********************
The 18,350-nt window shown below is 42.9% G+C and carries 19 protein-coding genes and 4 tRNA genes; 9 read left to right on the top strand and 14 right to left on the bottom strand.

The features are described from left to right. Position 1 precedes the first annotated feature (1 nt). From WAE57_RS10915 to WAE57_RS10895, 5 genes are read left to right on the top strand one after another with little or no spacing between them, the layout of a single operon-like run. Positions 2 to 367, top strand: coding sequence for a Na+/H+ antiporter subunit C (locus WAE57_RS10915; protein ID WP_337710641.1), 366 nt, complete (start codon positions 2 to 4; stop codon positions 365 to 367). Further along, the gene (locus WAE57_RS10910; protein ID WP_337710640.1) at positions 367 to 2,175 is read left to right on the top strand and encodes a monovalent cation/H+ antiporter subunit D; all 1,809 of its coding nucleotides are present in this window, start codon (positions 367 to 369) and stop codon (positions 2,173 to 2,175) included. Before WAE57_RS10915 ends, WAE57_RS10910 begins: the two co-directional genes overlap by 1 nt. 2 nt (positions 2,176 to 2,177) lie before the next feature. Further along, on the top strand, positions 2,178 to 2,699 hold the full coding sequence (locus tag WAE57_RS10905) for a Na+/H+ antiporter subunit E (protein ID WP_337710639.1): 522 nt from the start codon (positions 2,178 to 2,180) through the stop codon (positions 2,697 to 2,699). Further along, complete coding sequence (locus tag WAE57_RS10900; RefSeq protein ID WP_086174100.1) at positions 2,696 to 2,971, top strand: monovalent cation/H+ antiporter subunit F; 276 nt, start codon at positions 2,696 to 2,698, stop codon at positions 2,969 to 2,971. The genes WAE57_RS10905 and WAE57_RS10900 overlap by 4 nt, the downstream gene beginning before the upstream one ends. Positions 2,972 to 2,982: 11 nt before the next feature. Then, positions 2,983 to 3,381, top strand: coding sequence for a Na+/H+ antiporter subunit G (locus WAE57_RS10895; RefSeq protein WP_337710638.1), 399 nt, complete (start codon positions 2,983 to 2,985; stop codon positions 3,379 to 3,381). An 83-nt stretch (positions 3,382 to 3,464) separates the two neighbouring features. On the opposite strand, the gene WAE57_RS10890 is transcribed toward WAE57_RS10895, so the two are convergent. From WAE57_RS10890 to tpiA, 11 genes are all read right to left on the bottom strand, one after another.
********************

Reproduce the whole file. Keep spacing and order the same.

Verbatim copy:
The 18,350-nt window shown below is 42.9% G+C and carries 19 protein-coding genes and 4 tRNA genes; 9 read left to right on the top strand and 14 right to left on the bottom strand.

The features are described from left to right. Position 1 precedes the first annotated feature (1 nt). From WAE57_RS10915 to WAE57_RS10895, 5 genes are read left to right on the top strand one after another with little or no spacing between them, the layout of a single operon-like run. Positions 2 to 367, top strand: coding sequence for a Na+/H+ antiporter subunit C (locus WAE57_RS10915; protein ID WP_337710641.1), 366 nt, complete (start codon positions 2 to 4; stop codon positions 365 to 367). Further along, the gene (locus WAE57_RS10910; protein ID WP_337710640.1) at positions 367 to 2,175 is read left to right on the top strand and encodes a monovalent cation/H+ antiporter subunit D; all 1,809 of its coding nucleotides are present in this window, start codon (positions 367 to 369) and stop codon (positions 2,173 to 2,175) included. Before WAE57_RS10915 ends, WAE57_RS10910 begins: the two co-directional genes overlap by 1 nt. 2 nt (positions 2,176 to 2,177) lie before the next feature. Further along, on the top strand, positions 2,178 to 2,699 hold the full coding sequence (locus tag WAE57_RS10905) for a Na+/H+ antiporter subunit E (protein ID WP_337710639.1): 522 nt from the start codon (positions 2,178 to 2,180) through the stop codon (positions 2,697 to 2,699). Further along, complete coding sequence (locus tag WAE57_RS10900; RefSeq protein ID WP_086174100.1) at positions 2,696 to 2,971, top strand: monovalent cation/H+ antiporter subunit F; 276 nt, start codon at positions 2,696 to 2,698, stop codon at positions 2,969 to 2,971. The genes WAE57_RS10905 and WAE57_RS10900 overlap by 4 nt, the downstream gene beginning before the upstream one ends. Positions 2,972 to 2,982: 11 nt before the next feature. Then, positions 2,983 to 3,381, top strand: coding sequence for a Na+/H+ antiporter subunit G (locus WAE57_RS10895; RefSeq protein WP_337710638.1), 399 nt, complete (start codon positions 2,983 to 2,985; stop codon positions 3,379 to 3,381). An 83-nt stretch (positions 3,382 to 3,464) separates the two neighbouring features. On the opposite strand, the gene WAE57_RS10890 is transcribed toward WAE57_RS10895, so the two are convergent. From WAE57_RS10890 to tpiA, 11 genes are all read right to left on the bottom strand, one after another.